Visually, there’s little to tell this new ‘concept’ apart from the regular 2014 range - not even the unique styling tweaks that feature with the current petrol-electric Optima Hybrid.
Under the skin, however, it’s a different story. Under the skin, Kia has taken its 100kW 1.7 litre diesel engine and matched it to a small electric motor.
Previewed at March’s Geneva Motor Show, the technology uses a 48-volt lead-carbon battery, chosen over lithium-ion because of its reduced cooling needs and its capacity for easy recycling.
Kia hasn’t revealed specific combined figures for the new diesel-electric concept, although it claims that CO2 emissions and power have been improved by around 20 percent. On its own, the diesel engine lists emissions at 128g/km.
The system also allows the Optima T-Hybrid to be driven on electric-only power at low speeds and during highway cruising.
Although seemingly production-ready, the T-Hybrid system is not expected to debut in showrooms with the current Optima range.
The next-generation Optima has been spied testing in recent weeks, however, suggesting we could see a diesel-electric option offered in the new range.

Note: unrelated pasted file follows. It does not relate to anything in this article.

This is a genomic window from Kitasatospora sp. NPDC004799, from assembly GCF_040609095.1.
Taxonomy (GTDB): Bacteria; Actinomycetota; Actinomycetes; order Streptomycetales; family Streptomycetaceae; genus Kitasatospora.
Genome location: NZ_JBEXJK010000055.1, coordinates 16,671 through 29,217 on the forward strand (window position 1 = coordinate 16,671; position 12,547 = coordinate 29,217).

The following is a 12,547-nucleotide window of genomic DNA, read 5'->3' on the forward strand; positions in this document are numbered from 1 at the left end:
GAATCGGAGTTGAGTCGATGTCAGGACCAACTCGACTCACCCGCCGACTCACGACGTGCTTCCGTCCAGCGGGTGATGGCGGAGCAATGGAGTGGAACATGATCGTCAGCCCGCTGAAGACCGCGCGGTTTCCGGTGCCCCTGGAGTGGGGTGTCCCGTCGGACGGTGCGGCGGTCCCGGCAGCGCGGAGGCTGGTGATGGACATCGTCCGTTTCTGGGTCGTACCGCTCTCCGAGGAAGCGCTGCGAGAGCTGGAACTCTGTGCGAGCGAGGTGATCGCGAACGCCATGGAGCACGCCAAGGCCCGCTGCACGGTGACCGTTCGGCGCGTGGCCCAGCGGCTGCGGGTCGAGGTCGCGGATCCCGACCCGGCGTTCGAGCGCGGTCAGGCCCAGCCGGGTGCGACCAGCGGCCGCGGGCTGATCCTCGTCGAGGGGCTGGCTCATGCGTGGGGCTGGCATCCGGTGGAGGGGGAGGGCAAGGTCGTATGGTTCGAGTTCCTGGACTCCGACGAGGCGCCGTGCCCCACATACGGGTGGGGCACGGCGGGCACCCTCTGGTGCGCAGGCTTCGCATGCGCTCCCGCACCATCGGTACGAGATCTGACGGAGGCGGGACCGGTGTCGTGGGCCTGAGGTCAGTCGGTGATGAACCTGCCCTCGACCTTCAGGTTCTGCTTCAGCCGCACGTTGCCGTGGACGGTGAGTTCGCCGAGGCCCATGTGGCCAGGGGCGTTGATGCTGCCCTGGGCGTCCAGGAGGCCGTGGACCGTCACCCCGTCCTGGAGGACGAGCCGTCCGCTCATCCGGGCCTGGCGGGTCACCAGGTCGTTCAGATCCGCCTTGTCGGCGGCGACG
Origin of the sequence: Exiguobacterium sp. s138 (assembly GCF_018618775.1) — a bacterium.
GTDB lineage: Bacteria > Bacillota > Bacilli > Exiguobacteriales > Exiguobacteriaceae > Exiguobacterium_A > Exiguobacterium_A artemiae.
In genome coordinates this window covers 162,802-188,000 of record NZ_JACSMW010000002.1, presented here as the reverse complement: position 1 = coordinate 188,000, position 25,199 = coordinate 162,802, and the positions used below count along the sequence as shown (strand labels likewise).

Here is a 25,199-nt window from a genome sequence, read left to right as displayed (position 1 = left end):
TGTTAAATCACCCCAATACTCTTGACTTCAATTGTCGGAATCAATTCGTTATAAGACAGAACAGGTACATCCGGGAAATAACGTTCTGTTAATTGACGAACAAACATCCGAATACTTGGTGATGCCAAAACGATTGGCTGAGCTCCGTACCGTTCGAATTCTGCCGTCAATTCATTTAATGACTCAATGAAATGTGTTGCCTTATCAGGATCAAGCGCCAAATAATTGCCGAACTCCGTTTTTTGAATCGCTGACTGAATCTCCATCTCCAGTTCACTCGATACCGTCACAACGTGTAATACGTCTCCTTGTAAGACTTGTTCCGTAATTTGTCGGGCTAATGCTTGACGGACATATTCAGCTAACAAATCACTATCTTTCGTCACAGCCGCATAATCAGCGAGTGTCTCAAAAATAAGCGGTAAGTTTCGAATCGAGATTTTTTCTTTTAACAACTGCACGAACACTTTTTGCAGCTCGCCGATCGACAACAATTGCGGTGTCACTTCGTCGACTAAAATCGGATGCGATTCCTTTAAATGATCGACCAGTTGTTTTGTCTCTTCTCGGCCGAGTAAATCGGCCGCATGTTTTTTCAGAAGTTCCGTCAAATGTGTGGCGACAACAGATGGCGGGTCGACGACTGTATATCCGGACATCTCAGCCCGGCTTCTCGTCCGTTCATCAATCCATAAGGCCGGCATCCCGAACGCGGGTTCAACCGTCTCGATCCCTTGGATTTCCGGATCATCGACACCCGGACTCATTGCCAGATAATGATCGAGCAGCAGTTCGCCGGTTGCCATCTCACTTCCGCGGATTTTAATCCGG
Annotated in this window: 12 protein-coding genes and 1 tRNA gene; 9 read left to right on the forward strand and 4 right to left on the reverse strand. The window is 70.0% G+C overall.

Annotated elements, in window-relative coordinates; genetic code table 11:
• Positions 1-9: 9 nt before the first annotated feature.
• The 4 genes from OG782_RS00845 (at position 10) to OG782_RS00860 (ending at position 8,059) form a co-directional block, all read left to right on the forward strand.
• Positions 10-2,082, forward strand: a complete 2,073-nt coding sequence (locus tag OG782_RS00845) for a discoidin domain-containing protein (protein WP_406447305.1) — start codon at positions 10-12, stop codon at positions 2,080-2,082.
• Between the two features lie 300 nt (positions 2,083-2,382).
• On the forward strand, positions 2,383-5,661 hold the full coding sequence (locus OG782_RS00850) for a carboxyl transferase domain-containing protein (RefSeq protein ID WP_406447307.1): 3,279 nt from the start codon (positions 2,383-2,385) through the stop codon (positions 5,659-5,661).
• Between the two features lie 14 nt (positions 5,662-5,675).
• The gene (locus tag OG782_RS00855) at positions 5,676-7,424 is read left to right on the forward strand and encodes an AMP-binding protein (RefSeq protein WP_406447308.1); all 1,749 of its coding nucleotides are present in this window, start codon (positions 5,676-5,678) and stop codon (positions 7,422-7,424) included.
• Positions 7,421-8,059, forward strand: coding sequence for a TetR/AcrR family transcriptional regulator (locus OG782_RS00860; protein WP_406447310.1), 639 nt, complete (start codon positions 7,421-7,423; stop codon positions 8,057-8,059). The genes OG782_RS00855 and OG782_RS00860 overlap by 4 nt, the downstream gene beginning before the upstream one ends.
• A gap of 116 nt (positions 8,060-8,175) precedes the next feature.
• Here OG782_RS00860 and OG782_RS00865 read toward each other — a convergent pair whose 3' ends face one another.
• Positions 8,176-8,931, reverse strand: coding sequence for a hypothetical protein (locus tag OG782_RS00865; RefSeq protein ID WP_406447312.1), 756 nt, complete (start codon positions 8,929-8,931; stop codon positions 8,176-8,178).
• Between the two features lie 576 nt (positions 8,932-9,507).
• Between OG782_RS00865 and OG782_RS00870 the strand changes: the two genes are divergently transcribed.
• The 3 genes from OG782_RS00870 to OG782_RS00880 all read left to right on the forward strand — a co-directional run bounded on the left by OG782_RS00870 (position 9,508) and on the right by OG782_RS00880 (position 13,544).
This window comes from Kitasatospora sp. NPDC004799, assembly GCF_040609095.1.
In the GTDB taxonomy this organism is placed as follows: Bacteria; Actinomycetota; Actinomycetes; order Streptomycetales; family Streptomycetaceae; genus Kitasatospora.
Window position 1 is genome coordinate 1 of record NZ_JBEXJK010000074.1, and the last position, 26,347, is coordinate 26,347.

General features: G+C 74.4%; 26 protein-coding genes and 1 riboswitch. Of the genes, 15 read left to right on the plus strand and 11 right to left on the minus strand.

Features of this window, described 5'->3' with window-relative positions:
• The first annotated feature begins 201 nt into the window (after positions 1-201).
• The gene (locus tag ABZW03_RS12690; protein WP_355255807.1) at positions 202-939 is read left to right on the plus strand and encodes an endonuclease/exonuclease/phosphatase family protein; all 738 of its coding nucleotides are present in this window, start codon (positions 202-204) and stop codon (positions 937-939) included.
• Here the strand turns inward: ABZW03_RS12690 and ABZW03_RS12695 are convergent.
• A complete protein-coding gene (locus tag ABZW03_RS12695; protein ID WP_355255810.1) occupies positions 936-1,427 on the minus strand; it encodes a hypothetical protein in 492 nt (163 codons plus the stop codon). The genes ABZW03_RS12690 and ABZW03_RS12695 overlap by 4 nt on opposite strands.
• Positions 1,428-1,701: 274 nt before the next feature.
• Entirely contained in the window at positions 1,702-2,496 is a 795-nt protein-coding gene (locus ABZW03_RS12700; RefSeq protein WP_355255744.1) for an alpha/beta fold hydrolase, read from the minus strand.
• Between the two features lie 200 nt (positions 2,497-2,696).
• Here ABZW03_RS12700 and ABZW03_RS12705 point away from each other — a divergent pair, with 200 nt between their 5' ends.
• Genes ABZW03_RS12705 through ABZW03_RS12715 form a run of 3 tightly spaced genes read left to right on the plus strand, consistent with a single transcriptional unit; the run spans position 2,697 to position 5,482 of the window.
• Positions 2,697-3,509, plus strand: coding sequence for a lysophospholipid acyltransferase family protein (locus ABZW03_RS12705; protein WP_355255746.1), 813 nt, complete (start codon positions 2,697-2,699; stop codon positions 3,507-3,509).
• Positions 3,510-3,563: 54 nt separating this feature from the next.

“In future, our mild hybrid powertrain could offer Kia customers greater performance and lower running costs, without sacrificing the qualities they expect of a Kia car - enjoyable handling, a comfortable ride and high quality,” Kia Motors Europe COO Michael Cole said.
“Demonstrated for the first time in the Optima T-Hybrid, the technology will lower the total cost of ownership of our cars, yet still keep them affordable as an outright purchase for customers.”
Whether that will include Australia, however, remains to be seen. The current petrol-electric Optima Hybrid is restricted to left-hand-drive production and is therefore not available in Australia.
If Kia opts to widen the reach of its hybrid technology in the future, the next-generation Optima Hybrid and T-Hybrid models could just make their way to our roads.